On 29/07/2022 23:43, John wrote:
> Oh? I thought Christians believed that a human was made up of spirit
> body and soul. If what you believe is true, then that's the brain,
> which becomes in effect, our life computer. The brain is part of the body
No, that's the mind. When you go to see a psychologist (a name based on
the Greek for "soul") he doesn't whip out a scalpel and start cutting,
which is what he would do if he was treating your brain.
> To me, it's similar to how you describe, but something which comes
> "into" our bodies at some point up to birth. My own personal belief,
> based purely on seeing my son born, is that it's at the point of birth.
Current Catholic teaching, I believe, insists that the foetus is
"ensouled" at the moment of conception. In previous times it was
believed to happen when the baby "quickened" (came alive), which was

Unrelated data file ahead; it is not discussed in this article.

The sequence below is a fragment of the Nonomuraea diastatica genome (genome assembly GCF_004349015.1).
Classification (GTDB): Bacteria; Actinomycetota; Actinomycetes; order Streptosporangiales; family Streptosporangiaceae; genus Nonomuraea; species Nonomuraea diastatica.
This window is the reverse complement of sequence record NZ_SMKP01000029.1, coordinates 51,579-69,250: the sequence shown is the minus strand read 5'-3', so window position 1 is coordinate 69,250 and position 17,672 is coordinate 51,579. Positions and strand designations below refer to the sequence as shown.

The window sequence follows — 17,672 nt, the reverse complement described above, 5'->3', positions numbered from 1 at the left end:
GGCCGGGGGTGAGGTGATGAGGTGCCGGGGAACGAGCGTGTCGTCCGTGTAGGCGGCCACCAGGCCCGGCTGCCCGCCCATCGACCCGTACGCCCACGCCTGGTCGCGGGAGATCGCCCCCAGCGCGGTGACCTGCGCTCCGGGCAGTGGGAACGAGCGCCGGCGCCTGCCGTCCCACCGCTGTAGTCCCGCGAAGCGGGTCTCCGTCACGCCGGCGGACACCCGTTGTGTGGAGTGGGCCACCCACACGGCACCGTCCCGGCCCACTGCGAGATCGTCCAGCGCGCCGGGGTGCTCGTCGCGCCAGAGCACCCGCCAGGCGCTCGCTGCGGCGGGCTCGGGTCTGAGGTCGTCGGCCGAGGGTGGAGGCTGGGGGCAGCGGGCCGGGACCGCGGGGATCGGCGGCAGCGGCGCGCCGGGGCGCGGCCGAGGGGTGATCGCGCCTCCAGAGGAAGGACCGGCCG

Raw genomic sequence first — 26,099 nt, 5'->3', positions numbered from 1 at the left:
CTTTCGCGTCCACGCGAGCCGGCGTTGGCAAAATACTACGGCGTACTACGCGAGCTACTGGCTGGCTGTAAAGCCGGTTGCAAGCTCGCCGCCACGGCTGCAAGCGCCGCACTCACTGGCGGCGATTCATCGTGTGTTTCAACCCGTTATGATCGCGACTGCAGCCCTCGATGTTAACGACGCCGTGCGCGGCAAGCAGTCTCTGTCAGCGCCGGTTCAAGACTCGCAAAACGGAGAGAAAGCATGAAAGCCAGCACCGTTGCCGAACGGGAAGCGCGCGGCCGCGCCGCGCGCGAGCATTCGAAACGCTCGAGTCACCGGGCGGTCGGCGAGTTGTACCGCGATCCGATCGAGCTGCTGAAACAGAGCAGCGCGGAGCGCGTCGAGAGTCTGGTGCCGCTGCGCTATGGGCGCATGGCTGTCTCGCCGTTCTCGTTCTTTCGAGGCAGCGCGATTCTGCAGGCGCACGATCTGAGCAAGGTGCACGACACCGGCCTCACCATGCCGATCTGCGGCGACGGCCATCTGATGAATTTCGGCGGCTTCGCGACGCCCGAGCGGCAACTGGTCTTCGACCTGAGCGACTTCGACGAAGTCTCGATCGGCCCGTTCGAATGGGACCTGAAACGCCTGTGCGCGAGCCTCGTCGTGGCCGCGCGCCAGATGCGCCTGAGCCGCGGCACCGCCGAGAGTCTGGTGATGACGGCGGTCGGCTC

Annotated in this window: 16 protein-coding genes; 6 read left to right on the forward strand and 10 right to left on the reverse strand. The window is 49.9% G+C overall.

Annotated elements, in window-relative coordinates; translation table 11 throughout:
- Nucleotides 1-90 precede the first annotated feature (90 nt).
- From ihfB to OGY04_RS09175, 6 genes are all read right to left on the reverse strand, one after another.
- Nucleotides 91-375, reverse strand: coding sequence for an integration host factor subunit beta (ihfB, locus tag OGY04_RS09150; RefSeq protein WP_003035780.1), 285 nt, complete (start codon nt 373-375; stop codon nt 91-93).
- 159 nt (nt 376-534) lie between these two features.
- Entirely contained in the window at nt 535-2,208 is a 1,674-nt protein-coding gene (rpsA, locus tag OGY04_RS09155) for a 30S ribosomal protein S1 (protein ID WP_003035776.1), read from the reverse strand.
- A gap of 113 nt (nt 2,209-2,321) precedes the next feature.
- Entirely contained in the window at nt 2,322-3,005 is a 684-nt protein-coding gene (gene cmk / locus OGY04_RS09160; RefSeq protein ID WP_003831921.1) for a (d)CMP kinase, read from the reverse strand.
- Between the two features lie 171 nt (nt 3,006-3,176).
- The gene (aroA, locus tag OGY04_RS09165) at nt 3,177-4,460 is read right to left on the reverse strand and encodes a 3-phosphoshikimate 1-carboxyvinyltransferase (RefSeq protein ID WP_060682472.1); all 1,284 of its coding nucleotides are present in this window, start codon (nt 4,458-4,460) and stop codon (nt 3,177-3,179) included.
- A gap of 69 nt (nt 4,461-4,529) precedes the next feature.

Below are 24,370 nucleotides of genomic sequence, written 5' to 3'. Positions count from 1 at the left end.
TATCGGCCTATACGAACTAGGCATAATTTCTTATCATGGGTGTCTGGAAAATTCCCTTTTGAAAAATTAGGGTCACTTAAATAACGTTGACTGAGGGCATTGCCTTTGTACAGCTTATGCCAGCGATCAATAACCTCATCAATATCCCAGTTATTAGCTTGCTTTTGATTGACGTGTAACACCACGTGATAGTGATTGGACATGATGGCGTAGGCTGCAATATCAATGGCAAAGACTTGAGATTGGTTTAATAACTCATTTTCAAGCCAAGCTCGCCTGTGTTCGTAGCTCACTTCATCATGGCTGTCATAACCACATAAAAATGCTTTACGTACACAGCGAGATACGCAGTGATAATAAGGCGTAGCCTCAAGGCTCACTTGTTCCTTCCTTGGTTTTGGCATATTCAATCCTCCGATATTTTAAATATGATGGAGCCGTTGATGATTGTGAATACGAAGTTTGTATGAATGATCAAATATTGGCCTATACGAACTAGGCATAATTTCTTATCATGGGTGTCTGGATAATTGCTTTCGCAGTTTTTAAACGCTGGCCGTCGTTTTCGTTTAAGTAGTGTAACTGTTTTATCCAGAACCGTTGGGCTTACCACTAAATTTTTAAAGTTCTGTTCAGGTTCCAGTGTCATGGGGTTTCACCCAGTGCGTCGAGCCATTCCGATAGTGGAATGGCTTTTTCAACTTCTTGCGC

when the mother first felt it move. The idea that the first breath marks
ensoulment is reasonable, but in my opinion confuses "nephesh" or
"pneuma", both of which mean "wind", with "ruach" or "psyche".
> If it is as you believe, then why do Christians get upset about
> abortion? Surely the unborn child is just a body being formed in the
> womb. It won't start gaining personality and character until it has
> been born, and becomes a he or she.
Because of respect for the potential? Because of respect for that
abstract thing, Life?
I am against abortion on demand for both those reasons, but given that
50% of fertilised eggs are naturally aborted, I find it impossible to
justify the extreme anti-abortion stance of either the Catholic church
or some very right-wing Protestant. If the mother's life is in danger,
if the woman is the victim of rape or incest (usually both together), or
if the foetus is not viable, I believe that abortion, though
regrettable, is justified.